A powerful way to disciple friends and neighbours is to compare and contrast different faiths. Instead of preaching at people, you are offering insights about ‘religion’ and then sharing important truths about Jesus. This approach is gentle, respectful and non-confrontational.

Here’s how it works.

I wanted to explain the Christian theme of God’s grace to a good friend of mine who is a refugee from a predominantly Muslim country. Yusif (not his real name) is a warm, jovial, secular man who is a gifted builder. If you hanker after a loft conversion, Yusif would do a great job. I should also add that he used to be a solid and reliable centre-half when he played football in his youth.

I spent some time praying for Yusif and then I arranged to see him for a barbecue. He cooks lamb to die for. We had some nice chitchat. I decided to launch my project.

“Yusif, you are a brainy bloke and I know there are many Muslim people who live in your country. What’s the difference between Muslim and Christian faith?”

Yusif looked at me with soft, vacant eyes. Clearly he lacked knowledge.

“Sorry, boss. I haven’t a clue!”

“To be honest, Yusif, I am surprised that someone as intelligent as you can’t answer that question. I’ve studied the Koran and the New Testament so can I enlighten you?

Yusif was more than happy to deepen and extend his knowledge. I had my spiel in the locker.

“Christians and Muslims believe in one God and they both reject polytheism, the belief in many gods. Muslims believe that they must obey the five pillars of Islam. This includes praying five times a day, giving alms to the poor and fasting during the month of Ramadan. Make no mistake, it’s really tough doing this. At the end of the day, Muslims trust in their good deeds to get them into paradise.

Yusif was listening attentively as he sipped his glass of Stella Artois lager beer. He seemed to appreciate my insights.

“This is the heart of the issue. For the Muslim believer you have your good deeds piled up on one shoulder but you also have all your bad deeds perched on the other shoulder. If your good deeds outweigh your bad deeds then you have your entry permit to paradise. Tragically if your bad deeds outweigh your good deeds, you will be sent to a very bad place….hell.”

“Let me act this out for you, boss.”

I picked up a brick and a small stone lurking in Yusif’s garden. I placed the brick on my left shoulder and the pebble on my right shoulder.

Yusif was perturbed and he burst out: “Watch out for the muck on the brick, Rocky.”

“Here’s the problem me old chocolate chicken. How good do you have to be to earn Allah’s forgiveness? In other words how do you know if your good deeds cancel out your bad ones?”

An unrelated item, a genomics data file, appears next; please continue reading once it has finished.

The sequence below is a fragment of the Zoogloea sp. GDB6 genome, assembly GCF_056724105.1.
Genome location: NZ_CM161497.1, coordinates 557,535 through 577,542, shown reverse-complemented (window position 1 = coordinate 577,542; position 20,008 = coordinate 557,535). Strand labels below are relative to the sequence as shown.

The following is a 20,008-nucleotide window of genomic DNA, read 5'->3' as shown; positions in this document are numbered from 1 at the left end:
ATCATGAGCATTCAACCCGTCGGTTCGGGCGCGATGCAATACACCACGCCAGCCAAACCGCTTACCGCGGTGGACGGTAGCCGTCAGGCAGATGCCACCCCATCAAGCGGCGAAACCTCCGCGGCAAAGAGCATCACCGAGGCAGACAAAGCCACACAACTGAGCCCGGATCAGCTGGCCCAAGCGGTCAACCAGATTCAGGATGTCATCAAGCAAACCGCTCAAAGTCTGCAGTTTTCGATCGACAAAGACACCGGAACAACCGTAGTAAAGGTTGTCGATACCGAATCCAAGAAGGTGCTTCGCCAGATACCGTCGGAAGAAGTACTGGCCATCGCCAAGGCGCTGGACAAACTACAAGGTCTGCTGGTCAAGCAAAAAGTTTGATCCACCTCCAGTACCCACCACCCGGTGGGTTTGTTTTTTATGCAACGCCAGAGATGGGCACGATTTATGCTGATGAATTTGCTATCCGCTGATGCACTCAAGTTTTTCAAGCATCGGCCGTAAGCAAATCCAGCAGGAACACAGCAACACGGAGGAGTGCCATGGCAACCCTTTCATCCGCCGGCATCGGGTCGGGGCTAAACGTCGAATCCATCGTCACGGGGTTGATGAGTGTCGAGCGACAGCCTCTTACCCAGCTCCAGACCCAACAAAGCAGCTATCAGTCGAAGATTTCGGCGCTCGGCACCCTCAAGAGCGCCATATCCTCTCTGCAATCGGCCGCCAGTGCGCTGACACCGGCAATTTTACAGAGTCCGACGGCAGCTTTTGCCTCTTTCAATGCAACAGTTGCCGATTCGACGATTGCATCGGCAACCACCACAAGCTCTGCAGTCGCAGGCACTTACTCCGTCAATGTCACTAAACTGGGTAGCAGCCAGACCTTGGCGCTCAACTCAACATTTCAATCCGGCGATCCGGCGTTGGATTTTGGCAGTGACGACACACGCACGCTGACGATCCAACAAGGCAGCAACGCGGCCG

Yusif decided to crack open another can of Stella as I poured out my theological musings.

“Christians have a very different way of looking at forgiveness from Muslims. We believe that all of us have rebelled against God. God expected us to look after His beautiful world, love each other and even our enemies. This would knock wars, Mafia hit-men and environmental disasters on the head. You and I know we have failed to do this. Our lives are caked in sin, failure and shame. The good news is that Jesus Christ has died for us. He has taken our sleazy sin upon himself. Whoever believes in Jesus has all their bad deeds wiped out. Every filthy thought, word and deed obliterated. This is God’s grace, His undeserved mercy. If you trust in the Lord Jesus Christ all your sins are forgiven and you will not be condemned on the day of judgment. Instead you will receive an amazing resurrection body and you will live in a restored and perfect world.”

“Let me be very honest with you, Yusif. To be a Muslim brings incredible anxiety. Who is good enough to enter paradise? Definitely not me. What about you? I trust in Jesus, His death and resurrection and not in my good deeds. This fills me with confidence and hope for the future.”

Yusif did not say anything to me but I had witnessed to him without incurring his displeasure.

Compare and contrast is a very helpful tool as we seek to obey the Great Commission (Matthew 28:16-20).

Mark Roques

Mark Roques

Mark taught Philosophy and Religious Education at Prior Park College, Bath, for many years. As Director of RealityBites he has developed a rich range of resources for youth workers and teachers. He has spoken at conferences in the UK, Holland, South Korea, Spain, Australia and New Zealand. Mark is a lively storyteller and the author of four books, including The Spy, the Rat and the Bed of Nails: Creative Ways of Talking about Christian Faith. His work is focused on storytelling and how this can help us to communicate the Christian faith. He has written many articles for the Baptist Times, RE Today, Youthscape, Direction magazine and the Christian Teachers Journal.